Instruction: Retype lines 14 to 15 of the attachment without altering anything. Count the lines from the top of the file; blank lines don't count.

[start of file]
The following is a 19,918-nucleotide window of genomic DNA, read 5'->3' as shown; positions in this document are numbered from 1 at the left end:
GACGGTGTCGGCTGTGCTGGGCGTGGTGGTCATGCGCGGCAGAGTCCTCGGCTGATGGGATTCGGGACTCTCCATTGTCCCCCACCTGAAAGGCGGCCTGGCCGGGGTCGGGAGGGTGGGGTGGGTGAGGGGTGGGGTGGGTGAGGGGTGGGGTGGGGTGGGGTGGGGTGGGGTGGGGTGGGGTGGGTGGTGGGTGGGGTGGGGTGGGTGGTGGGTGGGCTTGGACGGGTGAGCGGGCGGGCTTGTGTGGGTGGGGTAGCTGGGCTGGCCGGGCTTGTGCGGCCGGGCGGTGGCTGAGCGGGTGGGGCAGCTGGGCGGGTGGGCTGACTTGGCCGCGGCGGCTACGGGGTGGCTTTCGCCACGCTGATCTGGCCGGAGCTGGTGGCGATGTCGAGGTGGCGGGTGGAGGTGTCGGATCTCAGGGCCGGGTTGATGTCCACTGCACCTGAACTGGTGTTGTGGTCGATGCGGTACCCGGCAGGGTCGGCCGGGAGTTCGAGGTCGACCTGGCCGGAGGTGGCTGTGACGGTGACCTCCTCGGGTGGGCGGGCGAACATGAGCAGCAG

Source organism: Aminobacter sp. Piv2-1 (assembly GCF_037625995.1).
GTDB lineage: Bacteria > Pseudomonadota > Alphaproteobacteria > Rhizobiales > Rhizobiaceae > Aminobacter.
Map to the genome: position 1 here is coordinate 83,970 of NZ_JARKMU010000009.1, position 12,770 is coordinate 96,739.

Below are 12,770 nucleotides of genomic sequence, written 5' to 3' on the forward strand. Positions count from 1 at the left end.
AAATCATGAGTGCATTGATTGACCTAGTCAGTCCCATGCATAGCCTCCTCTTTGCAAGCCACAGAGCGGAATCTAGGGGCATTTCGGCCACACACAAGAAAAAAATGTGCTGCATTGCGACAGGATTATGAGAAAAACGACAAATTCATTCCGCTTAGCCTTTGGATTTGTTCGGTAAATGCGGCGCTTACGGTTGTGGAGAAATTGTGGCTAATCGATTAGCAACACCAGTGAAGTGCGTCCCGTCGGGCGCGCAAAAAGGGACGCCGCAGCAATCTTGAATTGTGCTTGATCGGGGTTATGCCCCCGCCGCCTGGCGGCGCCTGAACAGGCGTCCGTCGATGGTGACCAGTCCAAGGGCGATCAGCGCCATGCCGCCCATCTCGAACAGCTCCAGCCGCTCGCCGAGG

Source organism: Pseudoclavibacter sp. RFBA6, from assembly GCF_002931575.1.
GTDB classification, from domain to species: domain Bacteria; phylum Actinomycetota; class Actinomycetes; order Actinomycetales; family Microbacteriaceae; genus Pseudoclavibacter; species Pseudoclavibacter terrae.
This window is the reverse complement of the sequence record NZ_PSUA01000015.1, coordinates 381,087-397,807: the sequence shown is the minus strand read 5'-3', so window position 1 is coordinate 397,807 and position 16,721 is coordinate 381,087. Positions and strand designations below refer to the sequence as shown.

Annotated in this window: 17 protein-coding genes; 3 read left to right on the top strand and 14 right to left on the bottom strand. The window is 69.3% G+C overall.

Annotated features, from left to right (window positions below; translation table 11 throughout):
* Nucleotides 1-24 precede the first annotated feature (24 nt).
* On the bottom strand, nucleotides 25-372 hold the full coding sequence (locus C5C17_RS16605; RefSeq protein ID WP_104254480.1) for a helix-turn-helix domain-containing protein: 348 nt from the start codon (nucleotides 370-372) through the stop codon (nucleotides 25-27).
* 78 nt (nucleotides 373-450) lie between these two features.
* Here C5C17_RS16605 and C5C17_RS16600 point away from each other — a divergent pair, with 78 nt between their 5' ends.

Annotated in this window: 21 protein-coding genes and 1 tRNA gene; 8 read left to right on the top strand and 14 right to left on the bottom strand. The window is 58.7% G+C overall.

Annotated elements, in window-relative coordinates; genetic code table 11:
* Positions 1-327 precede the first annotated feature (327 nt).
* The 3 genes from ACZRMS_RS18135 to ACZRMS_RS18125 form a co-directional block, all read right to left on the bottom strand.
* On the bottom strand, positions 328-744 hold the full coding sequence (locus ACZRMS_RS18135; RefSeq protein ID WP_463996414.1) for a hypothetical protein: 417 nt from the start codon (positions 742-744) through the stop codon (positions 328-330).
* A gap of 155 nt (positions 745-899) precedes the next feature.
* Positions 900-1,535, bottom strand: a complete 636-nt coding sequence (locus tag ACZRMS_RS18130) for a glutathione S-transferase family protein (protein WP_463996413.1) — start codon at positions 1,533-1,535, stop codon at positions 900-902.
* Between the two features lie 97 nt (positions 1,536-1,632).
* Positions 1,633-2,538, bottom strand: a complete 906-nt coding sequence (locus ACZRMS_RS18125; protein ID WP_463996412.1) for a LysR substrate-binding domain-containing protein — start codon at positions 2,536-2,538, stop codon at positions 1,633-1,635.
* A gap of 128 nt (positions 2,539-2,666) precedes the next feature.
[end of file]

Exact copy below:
* On the bottom strand, nucleotides 25-372 hold the full coding sequence (locus C5C17_RS16605; RefSeq protein ID WP_104254480.1) for a helix-turn-helix domain-containing protein: 348 nt from the start codon (nucleotides 370-372) through the stop codon (nucleotides 25-27).
* 78 nt (nucleotides 373-450) lie between these two features.